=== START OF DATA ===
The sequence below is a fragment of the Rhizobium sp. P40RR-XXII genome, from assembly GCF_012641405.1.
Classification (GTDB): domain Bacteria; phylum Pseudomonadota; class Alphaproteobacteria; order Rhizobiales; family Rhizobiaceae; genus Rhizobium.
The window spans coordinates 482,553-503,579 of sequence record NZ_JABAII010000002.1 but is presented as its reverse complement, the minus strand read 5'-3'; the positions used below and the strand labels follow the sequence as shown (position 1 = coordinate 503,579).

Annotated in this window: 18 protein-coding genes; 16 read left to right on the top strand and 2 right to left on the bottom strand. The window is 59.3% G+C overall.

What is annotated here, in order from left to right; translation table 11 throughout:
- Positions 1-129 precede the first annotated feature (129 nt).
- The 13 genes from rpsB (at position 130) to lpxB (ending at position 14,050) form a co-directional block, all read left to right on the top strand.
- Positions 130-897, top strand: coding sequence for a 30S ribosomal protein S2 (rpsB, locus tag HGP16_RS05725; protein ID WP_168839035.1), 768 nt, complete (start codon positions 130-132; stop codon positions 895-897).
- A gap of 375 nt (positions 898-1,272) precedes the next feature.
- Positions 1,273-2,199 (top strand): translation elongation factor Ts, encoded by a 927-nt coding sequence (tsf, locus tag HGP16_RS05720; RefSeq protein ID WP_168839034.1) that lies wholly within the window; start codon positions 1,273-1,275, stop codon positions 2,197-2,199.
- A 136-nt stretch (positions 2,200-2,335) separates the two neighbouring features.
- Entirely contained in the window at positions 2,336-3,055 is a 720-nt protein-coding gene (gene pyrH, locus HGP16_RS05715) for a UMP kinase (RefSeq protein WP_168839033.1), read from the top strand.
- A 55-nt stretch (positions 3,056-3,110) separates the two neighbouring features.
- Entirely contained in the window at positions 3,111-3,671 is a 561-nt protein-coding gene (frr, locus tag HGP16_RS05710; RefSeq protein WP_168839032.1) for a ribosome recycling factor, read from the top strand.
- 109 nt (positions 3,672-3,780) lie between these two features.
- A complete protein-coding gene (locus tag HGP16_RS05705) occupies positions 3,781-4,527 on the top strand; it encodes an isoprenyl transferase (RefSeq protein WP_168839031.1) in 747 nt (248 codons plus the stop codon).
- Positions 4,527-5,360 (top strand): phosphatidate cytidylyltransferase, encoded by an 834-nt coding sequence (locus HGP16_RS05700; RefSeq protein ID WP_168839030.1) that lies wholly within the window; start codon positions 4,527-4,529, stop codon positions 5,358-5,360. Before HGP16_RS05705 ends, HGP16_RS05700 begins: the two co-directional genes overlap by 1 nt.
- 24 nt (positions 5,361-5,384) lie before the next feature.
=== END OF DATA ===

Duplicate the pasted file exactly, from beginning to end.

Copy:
The sequence below is a fragment of the Rhizobium sp. P40RR-XXII genome, from assembly GCF_012641405.1.
Classification (GTDB): domain Bacteria; phylum Pseudomonadota; class Alphaproteobacteria; order Rhizobiales; family Rhizobiaceae; genus Rhizobium.
The window spans coordinates 482,553-503,579 of sequence record NZ_JABAII010000002.1 but is presented as its reverse complement, the minus strand read 5'-3'; the positions used below and the strand labels follow the sequence as shown (position 1 = coordinate 503,579).

Annotated in this window: 18 protein-coding genes; 16 read left to right on the top strand and 2 right to left on the bottom strand. The window is 59.3% G+C overall.

What is annotated here, in order from left to right; translation table 11 throughout:
- Positions 1-129 precede the first annotated feature (129 nt).
- The 13 genes from rpsB (at position 130) to lpxB (ending at position 14,050) form a co-directional block, all read left to right on the top strand.
- Positions 130-897, top strand: coding sequence for a 30S ribosomal protein S2 (rpsB, locus tag HGP16_RS05725; protein ID WP_168839035.1), 768 nt, complete (start codon positions 130-132; stop codon positions 895-897).
- A gap of 375 nt (positions 898-1,272) precedes the next feature.
- Positions 1,273-2,199 (top strand): translation elongation factor Ts, encoded by a 927-nt coding sequence (tsf, locus tag HGP16_RS05720; RefSeq protein ID WP_168839034.1) that lies wholly within the window; start codon positions 1,273-1,275, stop codon positions 2,197-2,199.
- A 136-nt stretch (positions 2,200-2,335) separates the two neighbouring features.
- Entirely contained in the window at positions 2,336-3,055 is a 720-nt protein-coding gene (gene pyrH, locus HGP16_RS05715) for a UMP kinase (RefSeq protein WP_168839033.1), read from the top strand.
- A 55-nt stretch (positions 3,056-3,110) separates the two neighbouring features.
- Entirely contained in the window at positions 3,111-3,671 is a 561-nt protein-coding gene (frr, locus tag HGP16_RS05710; RefSeq protein WP_168839032.1) for a ribosome recycling factor, read from the top strand.
- 109 nt (positions 3,672-3,780) lie between these two features.
- A complete protein-coding gene (locus tag HGP16_RS05705) occupies positions 3,781-4,527 on the top strand; it encodes an isoprenyl transferase (RefSeq protein WP_168839031.1) in 747 nt (248 codons plus the stop codon).
- Positions 4,527-5,360 (top strand): phosphatidate cytidylyltransferase, encoded by an 834-nt coding sequence (locus HGP16_RS05700; RefSeq protein ID WP_168839030.1) that lies wholly within the window; start codon positions 4,527-4,529, stop codon positions 5,358-5,360. Before HGP16_RS05705 ends, HGP16_RS05700 begins: the two co-directional genes overlap by 1 nt.
- 24 nt (positions 5,361-5,384) lie before the next feature.